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Universal coverage by vote 

& & & lt;i & by Pia K. Hansen & lt;/i & & lt;/center &

The group Health Care 2000 collected nearly 100,000 signatures before the last election, trying to get a statewide health care initiative on the ballot (I-245) -- but didn't succeed.

"We had a lot of problems with staffing the campaign, and you really need to get that straightened out when you are trying to collect 220,000 signatures," says Dr. Stuart J. Bramhall, president of the board. "It was a total volunteer effort, we only had one girl who was paid staff."

The initiative would create a central state health agency that would collect mandatory premiums from all state residents, employer assessments and use some already existing tax funds as well. A similar plan offered as a statewide initiative in Massachusetts failed to pass just last year.

Earlier this week, Health Care 2000 got one step closer to some legislative action when Sen. Pat Thibaudeau agreed to sponsor a bill introducing I-245 before the legislature. The bill has yet to be assigned a number, but backers anticipate a public hearing before the Senate Health and Long Term Care Committee to be scheduled soon.

"People should be aware that universal health care is very doable. This initiative basically creates a health security trust that would pay for services. By centralizing financing, we'd save more than $2 billion statewide," says Bramhall, a psychiatrist who runs her own clinic.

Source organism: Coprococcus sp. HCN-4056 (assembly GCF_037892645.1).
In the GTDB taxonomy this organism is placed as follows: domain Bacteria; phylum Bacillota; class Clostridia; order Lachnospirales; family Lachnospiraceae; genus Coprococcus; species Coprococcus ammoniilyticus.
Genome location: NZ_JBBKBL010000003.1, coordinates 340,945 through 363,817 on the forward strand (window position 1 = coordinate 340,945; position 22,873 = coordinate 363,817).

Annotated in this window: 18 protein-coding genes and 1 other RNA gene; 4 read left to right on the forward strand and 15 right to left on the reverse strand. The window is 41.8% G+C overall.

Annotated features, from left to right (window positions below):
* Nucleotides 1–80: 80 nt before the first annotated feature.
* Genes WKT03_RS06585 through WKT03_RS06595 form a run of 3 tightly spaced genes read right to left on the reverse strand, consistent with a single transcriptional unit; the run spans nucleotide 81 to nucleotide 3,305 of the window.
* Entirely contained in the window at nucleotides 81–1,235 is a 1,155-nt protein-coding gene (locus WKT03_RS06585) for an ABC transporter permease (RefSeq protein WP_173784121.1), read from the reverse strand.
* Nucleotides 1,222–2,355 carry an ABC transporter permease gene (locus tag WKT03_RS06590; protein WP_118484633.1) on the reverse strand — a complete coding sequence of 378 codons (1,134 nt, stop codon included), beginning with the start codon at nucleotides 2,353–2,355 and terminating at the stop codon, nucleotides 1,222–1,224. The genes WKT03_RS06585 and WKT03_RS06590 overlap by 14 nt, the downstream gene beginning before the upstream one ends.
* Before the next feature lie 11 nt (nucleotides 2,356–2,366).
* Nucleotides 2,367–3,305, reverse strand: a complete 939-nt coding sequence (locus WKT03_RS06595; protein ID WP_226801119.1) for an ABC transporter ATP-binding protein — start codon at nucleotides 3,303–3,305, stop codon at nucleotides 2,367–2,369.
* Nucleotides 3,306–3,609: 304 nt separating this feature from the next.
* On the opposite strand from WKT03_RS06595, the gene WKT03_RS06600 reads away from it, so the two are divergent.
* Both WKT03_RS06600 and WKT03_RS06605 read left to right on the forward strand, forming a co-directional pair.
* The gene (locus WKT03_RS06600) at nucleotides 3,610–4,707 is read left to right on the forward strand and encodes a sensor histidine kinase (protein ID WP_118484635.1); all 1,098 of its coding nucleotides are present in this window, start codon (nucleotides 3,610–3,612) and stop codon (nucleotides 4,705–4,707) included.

Bramhall adds that she spends an enormous amount of time just doing billing because there are so many different insurance companies that cover her patients.

"As for paying the premium, you would be on an honor system with them just as you are today with the IRS," says Bramhall. "You are expected to pay, and if you don't and you are found out, then you are in trouble." All state residents who make more than 150 percent of the federal poverty level would pay a premium.

"The benefit for the doctors would be that they didn't have to call in and get anything pre-authorized, and they wouldn't have to deal with medications they can't prescribe because they are not on 'the list'," she explains. "This would truly return the decision making to the doctors, since the central office wouldn't be notified until after the service was provided."

Bramhall is convinced that not only could this system work -- the technology needed is already available -- but that it would also save everybody money since the process for filing claims would be totally streamlined.

"What we need to do now is boost our membership and streamline the organization," says Bramhall, "then we'll be ready to pull it off."

& & & lt;i & For more information on Health Care 2000, visit or call 1-877-903-9723. & lt;/i & & lt;/center &

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